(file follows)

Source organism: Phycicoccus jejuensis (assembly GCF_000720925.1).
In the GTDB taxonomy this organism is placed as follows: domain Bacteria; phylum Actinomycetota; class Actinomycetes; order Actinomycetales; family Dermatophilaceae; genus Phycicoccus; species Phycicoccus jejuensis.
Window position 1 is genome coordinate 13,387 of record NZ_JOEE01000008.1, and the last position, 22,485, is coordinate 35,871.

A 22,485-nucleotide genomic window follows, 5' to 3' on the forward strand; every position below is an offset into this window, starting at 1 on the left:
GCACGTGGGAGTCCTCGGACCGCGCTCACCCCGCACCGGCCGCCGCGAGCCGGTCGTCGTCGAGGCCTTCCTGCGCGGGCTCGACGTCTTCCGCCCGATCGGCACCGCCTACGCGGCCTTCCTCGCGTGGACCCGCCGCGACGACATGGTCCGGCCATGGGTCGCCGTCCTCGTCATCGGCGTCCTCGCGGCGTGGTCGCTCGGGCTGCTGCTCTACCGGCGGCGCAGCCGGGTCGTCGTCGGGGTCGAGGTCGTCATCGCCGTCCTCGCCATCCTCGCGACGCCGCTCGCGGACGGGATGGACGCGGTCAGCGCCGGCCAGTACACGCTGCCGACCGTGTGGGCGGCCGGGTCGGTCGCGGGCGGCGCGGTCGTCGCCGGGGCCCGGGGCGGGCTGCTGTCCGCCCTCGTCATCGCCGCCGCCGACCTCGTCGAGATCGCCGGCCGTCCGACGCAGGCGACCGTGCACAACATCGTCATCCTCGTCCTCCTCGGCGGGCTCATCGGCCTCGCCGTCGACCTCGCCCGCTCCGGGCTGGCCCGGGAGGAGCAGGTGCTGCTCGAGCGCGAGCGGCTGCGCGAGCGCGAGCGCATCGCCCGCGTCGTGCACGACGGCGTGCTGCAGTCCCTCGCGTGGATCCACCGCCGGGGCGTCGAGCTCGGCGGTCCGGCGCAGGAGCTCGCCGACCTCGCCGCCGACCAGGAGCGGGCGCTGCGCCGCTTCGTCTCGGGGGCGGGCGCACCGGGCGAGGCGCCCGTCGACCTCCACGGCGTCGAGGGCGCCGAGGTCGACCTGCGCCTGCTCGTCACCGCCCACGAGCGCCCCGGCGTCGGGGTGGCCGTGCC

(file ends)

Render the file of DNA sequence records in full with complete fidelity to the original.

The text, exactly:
Source organism: Phycicoccus jejuensis (assembly GCF_000720925.1).
In the GTDB taxonomy this organism is placed as follows: domain Bacteria; phylum Actinomycetota; class Actinomycetes; order Actinomycetales; family Dermatophilaceae; genus Phycicoccus; species Phycicoccus jejuensis.
Window position 1 is genome coordinate 13,387 of record NZ_JOEE01000008.1, and the last position, 22,485, is coordinate 35,871.

A 22,485-nucleotide genomic window follows, 5' to 3' on the forward strand; every position below is an offset into this window, starting at 1 on the left:
GCACGTGGGAGTCCTCGGACCGCGCTCACCCCGCACCGGCCGCCGCGAGCCGGTCGTCGTCGAGGCCTTCCTGCGCGGGCTCGACGTCTTCCGCCCGATCGGCACCGCCTACGCGGCCTTCCTCGCGTGGACCCGCCGCGACGACATGGTCCGGCCATGGGTCGCCGTCCTCGTCATCGGCGTCCTCGCGGCGTGGTCGCTCGGGCTGCTGCTCTACCGGCGGCGCAGCCGGGTCGTCGTCGGGGTCGAGGTCGTCATCGCCGTCCTCGCCATCCTCGCGACGCCGCTCGCGGACGGGATGGACGCGGTCAGCGCCGGCCAGTACACGCTGCCGACCGTGTGGGCGGCCGGGTCGGTCGCGGGCGGCGCGGTCGTCGCCGGGGCCCGGGGCGGGCTGCTGTCCGCCCTCGTCATCGCCGCCGCCGACCTCGTCGAGATCGCCGGCCGTCCGACGCAGGCGACCGTGCACAACATCGTCATCCTCGTCCTCCTCGGCGGGCTCATCGGCCTCGCCGTCGACCTCGCCCGCTCCGGGCTGGCCCGGGAGGAGCAGGTGCTGCTCGAGCGCGAGCGGCTGCGCGAGCGCGAGCGCATCGCCCGCGTCGTGCACGACGGCGTGCTGCAGTCCCTCGCGTGGATCCACCGCCGGGGCGTCGAGCTCGGCGGTCCGGCGCAGGAGCTCGCCGACCTCGCCGCCGACCAGGAGCGGGCGCTGCGCCGCTTCGTCTCGGGGGCGGGCGCACCGGGCGAGGCGCCCGTCGACCTCCACGGCGTCGAGGGCGCCGAGGTCGACCTGCGCCTGCTCGTCACCGCCCACGAGCGCCCCGGCGTCGGGGTGGCCGTGCC